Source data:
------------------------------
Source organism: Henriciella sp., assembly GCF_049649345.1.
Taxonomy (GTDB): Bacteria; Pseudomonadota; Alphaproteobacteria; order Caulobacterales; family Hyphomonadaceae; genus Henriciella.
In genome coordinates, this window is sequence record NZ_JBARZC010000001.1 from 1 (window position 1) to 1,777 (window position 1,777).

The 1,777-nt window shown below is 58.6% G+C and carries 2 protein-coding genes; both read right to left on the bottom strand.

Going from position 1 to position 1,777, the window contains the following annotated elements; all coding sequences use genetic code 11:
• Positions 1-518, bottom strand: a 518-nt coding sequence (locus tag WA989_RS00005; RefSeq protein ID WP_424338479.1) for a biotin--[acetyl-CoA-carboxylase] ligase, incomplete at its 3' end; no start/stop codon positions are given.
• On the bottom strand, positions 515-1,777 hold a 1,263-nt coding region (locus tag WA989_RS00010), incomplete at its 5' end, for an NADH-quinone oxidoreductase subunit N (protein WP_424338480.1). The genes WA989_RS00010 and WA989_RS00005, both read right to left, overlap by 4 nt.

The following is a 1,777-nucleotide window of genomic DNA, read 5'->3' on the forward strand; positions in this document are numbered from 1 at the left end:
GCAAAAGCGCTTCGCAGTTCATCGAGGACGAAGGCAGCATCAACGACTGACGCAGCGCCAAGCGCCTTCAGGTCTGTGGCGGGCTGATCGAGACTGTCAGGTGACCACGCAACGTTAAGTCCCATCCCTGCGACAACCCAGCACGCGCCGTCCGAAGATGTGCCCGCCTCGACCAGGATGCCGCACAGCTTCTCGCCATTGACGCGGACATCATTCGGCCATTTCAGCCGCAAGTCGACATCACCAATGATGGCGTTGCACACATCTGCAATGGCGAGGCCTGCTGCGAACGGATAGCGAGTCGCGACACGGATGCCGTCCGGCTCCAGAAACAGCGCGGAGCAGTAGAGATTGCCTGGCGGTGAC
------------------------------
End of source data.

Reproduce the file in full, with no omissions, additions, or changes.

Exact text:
Source organism: Henriciella sp., assembly GCF_049649345.1.
Taxonomy (GTDB): Bacteria; Pseudomonadota; Alphaproteobacteria; order Caulobacterales; family Hyphomonadaceae; genus Henriciella.
In genome coordinates, this window is sequence record NZ_JBARZC010000001.1 from 1 (window position 1) to 1,777 (window position 1,777).

The 1,777-nt window shown below is 58.6% G+C and carries 2 protein-coding genes; both read right to left on the bottom strand.

Going from position 1 to position 1,777, the window contains the following annotated elements; all coding sequences use genetic code 11:
• Positions 1-518, bottom strand: a 518-nt coding sequence (locus tag WA989_RS00005; RefSeq protein ID WP_424338479.1) for a biotin--[acetyl-CoA-carboxylase] ligase, incomplete at its 3' end; no start/stop codon positions are given.
• On the bottom strand, positions 515-1,777 hold a 1,263-nt coding region (locus tag WA989_RS00010), incomplete at its 5' end, for an NADH-quinone oxidoreductase subunit N (protein WP_424338480.1). The genes WA989_RS00010 and WA989_RS00005, both read right to left, overlap by 4 nt.

The following is a 1,777-nucleotide window of genomic DNA, read 5'->3' on the forward strand; positions in this document are numbered from 1 at the left end:
GCAAAAGCGCTTCGCAGTTCATCGAGGACGAAGGCAGCATCAACGACTGACGCAGCGCCAAGCGCCTTCAGGTCTGTGGCGGGCTGATCGAGACTGTCAGGTGACCACGCAACGTTAAGTCCCATCCCTGCGACAACCCAGCACGCGCCGTCCGAAGATGTGCCCGCCTCGACCAGGATGCCGCACAGCTTCTCGCCATTGACGCGGACATCATTCGGCCATTTCAGCCGCAAGTCGACATCACCAATGATGGCGTTGCACACATCTGCAATGGCGAGGCCTGCTGCGAACGGATAGCGAGTCGCGACACGGATGCCGTCCGGCTCCAGAAACAGCGCGGAGCAGTAGAGATTGCCTGGCGGTGAC